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Fighting cybercrimes: ensure data safety and security


The bigger the growth rate of a company, the higher the risks that it undertakes. However, when it comes to managing data, organizations big and small juggle large volumes of information. From this point of view, all organizations are equally vulnerable to data theft, loss or misuse. Given the absolute value placed on data, companies must establish not just one, but several, data protection plans in order to ensure the security of information alongside protocols for fast data recovery.

Data protection plans are considered to be ROI (Return On Investment) moves and, as such, they are integrated into risk management strategies. To develop an idea of what such a plan should consist of, IT and data recovery expert David Zimmerman, and security software provider Symantec, outlines the golden rules for protecting and securing data.

Cloud systems are more easily hacked

First and foremost, we should be aware that all data, no matter if it is cloud-based or paper-stored, is still vulnerable. However, risks can be reduced to a minimum when files, at least for those pieces of data that are most valuable, are duplicated and stored at a different location, possibly even in a vault. A more affordable solution is to store that data on an HDD. Thus, hacker exploitation, which is a high-risk factor of cloud-stored information, becomes obsolete.

Develop a security and data recovery plan  

Begin by establishing all the threats to your data security. What can be called a disaster, in terms of data? The most common answers include hacker-attacks, system failures, and power shortages. Once the threat has been established, it becomes easier to provide a step-by-step guideline to recover from disaster. Official plans also help the staff regard the data they are working with as valuable, sensitive, assets and become more aware of the level of protection it needs.

A matter of granting access

The golden rule for assigning who has access to which piece of information is centered on ensuring that access is not granted to a large group of people but, at the same time, not to one single person either. Both these cases present high security risks for data safety.

Technically, the more important a piece of information is, the smaller the group that can access it should be. However, the appropriate number of people should be established beforehand because responsibility for that information must not be awarded to a single person, no matter how trustworthy he/she might be.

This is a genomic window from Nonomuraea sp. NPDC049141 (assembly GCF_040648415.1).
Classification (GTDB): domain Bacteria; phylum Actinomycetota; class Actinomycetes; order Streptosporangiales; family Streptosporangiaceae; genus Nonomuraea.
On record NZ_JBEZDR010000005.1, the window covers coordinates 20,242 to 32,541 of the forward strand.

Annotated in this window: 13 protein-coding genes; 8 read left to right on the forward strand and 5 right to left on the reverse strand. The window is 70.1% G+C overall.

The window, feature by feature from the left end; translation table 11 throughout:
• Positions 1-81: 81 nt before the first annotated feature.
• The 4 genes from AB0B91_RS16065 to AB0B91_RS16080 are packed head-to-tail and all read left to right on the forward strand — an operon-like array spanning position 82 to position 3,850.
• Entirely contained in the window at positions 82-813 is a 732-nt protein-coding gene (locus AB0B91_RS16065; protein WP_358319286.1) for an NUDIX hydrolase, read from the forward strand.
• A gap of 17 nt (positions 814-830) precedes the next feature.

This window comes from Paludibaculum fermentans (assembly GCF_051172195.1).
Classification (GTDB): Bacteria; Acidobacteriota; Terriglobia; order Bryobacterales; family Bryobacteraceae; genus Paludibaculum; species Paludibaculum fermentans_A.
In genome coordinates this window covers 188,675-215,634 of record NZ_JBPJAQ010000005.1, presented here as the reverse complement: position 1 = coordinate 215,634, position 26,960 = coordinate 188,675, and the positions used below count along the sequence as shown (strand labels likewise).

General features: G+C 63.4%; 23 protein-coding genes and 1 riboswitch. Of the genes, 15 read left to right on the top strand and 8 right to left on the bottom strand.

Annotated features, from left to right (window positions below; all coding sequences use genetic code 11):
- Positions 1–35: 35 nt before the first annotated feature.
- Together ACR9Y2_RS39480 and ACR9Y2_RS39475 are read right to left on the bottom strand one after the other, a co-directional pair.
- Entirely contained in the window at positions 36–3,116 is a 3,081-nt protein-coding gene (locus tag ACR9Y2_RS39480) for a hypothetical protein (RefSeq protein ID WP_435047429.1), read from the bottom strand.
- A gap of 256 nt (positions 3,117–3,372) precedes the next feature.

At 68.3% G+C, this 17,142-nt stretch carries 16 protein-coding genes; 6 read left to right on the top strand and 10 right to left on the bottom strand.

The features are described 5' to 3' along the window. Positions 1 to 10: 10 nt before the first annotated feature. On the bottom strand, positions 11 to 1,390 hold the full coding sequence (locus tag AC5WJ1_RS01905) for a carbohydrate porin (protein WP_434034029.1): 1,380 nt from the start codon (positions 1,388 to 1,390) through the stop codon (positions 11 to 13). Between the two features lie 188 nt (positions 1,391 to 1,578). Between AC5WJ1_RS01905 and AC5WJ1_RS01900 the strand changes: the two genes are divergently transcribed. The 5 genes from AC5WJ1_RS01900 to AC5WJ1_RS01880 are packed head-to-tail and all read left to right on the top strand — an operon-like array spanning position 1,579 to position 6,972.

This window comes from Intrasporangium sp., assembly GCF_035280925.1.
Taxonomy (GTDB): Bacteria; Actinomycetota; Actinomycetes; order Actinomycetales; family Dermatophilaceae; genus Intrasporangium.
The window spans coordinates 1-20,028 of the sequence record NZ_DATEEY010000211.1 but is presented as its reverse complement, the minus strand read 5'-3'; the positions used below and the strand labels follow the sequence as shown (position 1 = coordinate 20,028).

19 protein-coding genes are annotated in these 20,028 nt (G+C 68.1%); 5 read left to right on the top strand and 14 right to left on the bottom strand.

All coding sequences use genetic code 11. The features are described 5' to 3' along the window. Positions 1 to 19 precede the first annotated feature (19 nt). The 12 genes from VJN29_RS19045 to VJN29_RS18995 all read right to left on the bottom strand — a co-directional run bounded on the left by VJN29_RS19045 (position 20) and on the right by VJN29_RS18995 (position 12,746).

When granting access, the importance of the files shared, their use for the people responsible for them, the frequency of access, are all characteristics that should be taken into consideration.

Put your plan to the test

The completion of a plan does not equal the end of the process. These plans should be tested beforehand as they might reveal possible gaps, flaws, or overlooked details. Further tests can be performed on certain variables such as the time necessary for the organization to recover from data loss, what are the hourly financial losses for not having access to data, or the costs for implementing various data safeguards.

Thinking of security for both virtual and physical data

When developing a data security plan, a company must include strategies for the safety of both virtually-stored data and physical data, found on HDDs, for example. This security system is considered to be a hybrid and, currently, it is the most appropriate when working with the technology available for business organizations today.

Specifically, the data safety plan must focus on protecting the content of the data instead of where it is located. Therefore, security initiatives will remain consistent across various locations and across different devices such as PCs, tablets, smartphones.

Current technologies aim to make data available to their owners no matter when it is accessed, from what place or from what device. Although this technological advancement presents a colorful range of benefits, the risks it carries within cannot be overlooked. However, protection measures do exist and their efficiency is proven. Data recovery plans are also necessary to eliminate the surprise and confusion which ensue data loss or theft. The better prepared an organization is to react to such situations, the quicker it will recover and the smaller the costs of recovery will be.


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